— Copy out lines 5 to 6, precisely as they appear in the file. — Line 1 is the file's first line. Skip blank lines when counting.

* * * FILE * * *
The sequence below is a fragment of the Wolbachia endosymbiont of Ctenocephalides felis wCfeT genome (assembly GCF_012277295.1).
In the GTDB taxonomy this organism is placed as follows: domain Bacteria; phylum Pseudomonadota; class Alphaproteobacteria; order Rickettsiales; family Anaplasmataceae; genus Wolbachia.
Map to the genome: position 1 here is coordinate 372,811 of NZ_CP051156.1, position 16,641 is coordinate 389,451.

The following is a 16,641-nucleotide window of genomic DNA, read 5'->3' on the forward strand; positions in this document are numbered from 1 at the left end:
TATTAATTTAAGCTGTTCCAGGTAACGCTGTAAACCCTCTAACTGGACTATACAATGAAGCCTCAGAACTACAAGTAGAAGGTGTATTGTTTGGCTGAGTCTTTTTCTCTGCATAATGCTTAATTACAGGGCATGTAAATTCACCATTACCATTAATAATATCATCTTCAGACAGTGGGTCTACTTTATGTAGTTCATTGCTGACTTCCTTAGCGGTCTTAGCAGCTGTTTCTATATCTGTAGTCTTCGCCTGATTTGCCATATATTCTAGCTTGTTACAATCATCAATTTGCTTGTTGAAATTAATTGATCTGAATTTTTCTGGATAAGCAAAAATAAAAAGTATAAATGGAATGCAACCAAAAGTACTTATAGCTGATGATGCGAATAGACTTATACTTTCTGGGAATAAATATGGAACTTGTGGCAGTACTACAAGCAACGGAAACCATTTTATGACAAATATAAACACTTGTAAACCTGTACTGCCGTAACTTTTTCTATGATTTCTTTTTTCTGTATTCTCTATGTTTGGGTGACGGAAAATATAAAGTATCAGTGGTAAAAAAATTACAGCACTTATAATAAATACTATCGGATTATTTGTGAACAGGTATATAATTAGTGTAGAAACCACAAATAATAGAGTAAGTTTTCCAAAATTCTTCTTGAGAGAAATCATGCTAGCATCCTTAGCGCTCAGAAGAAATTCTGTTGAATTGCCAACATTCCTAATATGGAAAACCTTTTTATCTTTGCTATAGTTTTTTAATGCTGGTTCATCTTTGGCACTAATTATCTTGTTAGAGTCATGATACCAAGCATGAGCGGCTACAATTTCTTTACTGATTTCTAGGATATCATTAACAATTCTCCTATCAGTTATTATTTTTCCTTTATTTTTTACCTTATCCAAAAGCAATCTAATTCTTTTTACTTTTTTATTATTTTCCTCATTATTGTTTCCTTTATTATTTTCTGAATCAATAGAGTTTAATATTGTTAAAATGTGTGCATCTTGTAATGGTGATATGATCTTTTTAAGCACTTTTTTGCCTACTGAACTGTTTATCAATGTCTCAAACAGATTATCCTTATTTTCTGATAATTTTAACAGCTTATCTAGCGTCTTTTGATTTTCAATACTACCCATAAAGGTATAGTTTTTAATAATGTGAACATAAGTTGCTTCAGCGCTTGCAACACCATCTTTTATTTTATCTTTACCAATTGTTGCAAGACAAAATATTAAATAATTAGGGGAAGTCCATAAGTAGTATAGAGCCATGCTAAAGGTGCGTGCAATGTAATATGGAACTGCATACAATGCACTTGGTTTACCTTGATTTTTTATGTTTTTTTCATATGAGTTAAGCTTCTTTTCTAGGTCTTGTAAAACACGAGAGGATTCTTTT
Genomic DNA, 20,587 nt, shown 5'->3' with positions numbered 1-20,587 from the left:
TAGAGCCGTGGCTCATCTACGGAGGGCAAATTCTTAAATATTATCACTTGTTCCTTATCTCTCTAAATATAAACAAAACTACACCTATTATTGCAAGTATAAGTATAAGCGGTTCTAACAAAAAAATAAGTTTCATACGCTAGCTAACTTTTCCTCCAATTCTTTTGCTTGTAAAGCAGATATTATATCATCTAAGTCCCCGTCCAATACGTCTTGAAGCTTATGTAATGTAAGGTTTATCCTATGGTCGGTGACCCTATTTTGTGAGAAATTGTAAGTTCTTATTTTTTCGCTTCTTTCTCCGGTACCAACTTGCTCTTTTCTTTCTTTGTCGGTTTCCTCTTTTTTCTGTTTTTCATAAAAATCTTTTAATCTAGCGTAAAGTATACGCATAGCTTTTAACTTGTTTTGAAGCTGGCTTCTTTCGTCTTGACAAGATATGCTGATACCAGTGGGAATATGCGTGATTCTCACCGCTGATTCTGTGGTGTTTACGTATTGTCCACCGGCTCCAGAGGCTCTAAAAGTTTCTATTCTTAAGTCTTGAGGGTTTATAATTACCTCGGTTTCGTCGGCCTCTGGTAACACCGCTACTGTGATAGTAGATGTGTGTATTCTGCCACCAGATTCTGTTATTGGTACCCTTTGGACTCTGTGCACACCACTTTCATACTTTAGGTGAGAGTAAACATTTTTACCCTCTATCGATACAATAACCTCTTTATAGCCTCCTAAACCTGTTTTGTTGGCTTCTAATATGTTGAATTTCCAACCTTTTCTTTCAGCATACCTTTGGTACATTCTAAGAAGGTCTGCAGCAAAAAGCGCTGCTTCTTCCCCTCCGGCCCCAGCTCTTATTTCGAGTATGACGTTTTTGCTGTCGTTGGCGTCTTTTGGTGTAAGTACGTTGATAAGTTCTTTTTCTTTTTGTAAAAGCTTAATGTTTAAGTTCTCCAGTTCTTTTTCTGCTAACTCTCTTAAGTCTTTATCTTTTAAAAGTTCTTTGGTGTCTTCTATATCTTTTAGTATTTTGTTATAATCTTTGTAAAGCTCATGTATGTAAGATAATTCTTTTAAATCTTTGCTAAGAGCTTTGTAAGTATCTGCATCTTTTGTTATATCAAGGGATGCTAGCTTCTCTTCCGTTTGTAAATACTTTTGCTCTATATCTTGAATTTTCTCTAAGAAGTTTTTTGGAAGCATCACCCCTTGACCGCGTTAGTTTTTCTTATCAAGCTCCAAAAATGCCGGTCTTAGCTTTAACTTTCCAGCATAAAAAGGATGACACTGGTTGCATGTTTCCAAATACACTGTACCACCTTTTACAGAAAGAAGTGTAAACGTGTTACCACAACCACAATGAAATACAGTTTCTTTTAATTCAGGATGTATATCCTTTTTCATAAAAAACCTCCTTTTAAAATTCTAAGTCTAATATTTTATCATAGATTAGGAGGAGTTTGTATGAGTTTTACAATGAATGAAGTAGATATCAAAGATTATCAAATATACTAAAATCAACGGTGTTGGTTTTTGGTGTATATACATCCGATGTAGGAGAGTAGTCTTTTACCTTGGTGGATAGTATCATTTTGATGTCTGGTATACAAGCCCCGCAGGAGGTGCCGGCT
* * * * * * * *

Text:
TATTAATTTAAGCTGTTCCAGGTAACGCTGTAAACCCTCTAACTGGACTATACAATGAAGCCTCAGAACTACAAGTAGAAGGTGTATTGTTTGGCTGAGTCTTTTTCTCTGCATAATGCTTAATTACAGGGCATGTAAATTCACCATTACCATTAATAATATCATCTTCAGACAGTGGGTCTACTTTATGTAGTTCATTGCTGACTTCCTTAGCGGTCTTAGCAGCTGTTTCTATATCTGTAGTCTTCGCCTGATTTGCCATATATTCTAGCTTGTTACAATCATCAATTTGCTTGTTGAAATTAATTGATCTGAATTTTTCTGGATAAGCAAAAATAAAAAGTATAAATGGAATGCAACCAAAAGTACTTATAGCTGATGATGCGAATAGACTTATACTTTCTGGGAATAAATATGGAACTTGTGGCAGTACTACAAGCAACGGAAACCATTTTATGACAAATATAAACACTTGTAAACCTGTACTGCCGTAACTTTTTCTATGATTTCTTTTTTCTGTATTCTCTATGTTTGGGTGACGGAAAATATAAAGTATCAGTGGTAAAAAAATTACAGCACTTATAATAAATACTATCGGATTATTTGTGAACAGGTATATAATTAGTGTAGAAACCACAAATAATAGAGTAAGTTTTCCAAAATTCTTCTTGAGAGAAATCATGCTAGCATCCTTAGCGCTCAGAAGAAATTCTGTTGAATTGCCAACATTCCTAATATGGAAAACCTTTTTATCTTTGCTATAGTTTTTTAATGCTGGTTCATCTTTGGCACTAATTATCTTGTTAGAGTCATGATACCAAGCATGAGCGGCTACAATTTCTTTACTGATTTCTAGGATATCATTAACAATTCTCCTATCAGTTATTATTTTTCCTTTATTTTTTACCTTATCCAAAAGCAATCTAATTCTTTTTACTTTTTTATTATTTTCCTCATTATTGTTTCCTTTATTATTTTCTGAATCAATAGAGTTTAATATTGTTAAAATGTGTGCATCTTGTAATGGTGATATGATCTTTTTAAGCACTTTTTTGCCTACTGAACTGTTTATCAATGTCTCAAACAGATTATCCTTATTTTCTGATAATTTTAACAGCTTATCTAGCGTCTTTTGATTTTCAATACTACCCATAAAGGTATAGTTTTTAATAATGTGAACATAAGTTGCTTCAGCGCTTGCAACACCATCTTTTATTTTATCTTTACCAATTGTTGCAAGACAAAATATTAAATAATTAGGGGAAGTCCATAAGTAGTATAGAGCCATGCTAAAGGTGCGTGCAATGTAATATGGAACTGCATACAATGCACTTGGTTTACCTTGATTTTTTATGTTTTTTTCATATGAGTTAAGCTTCTTTTCTAGGTCTTGTAAAACACGAGAGGATTCTTTT
Genomic DNA, 20,587 nt, shown 5'->3' with positions numbered 1-20,587 from the left: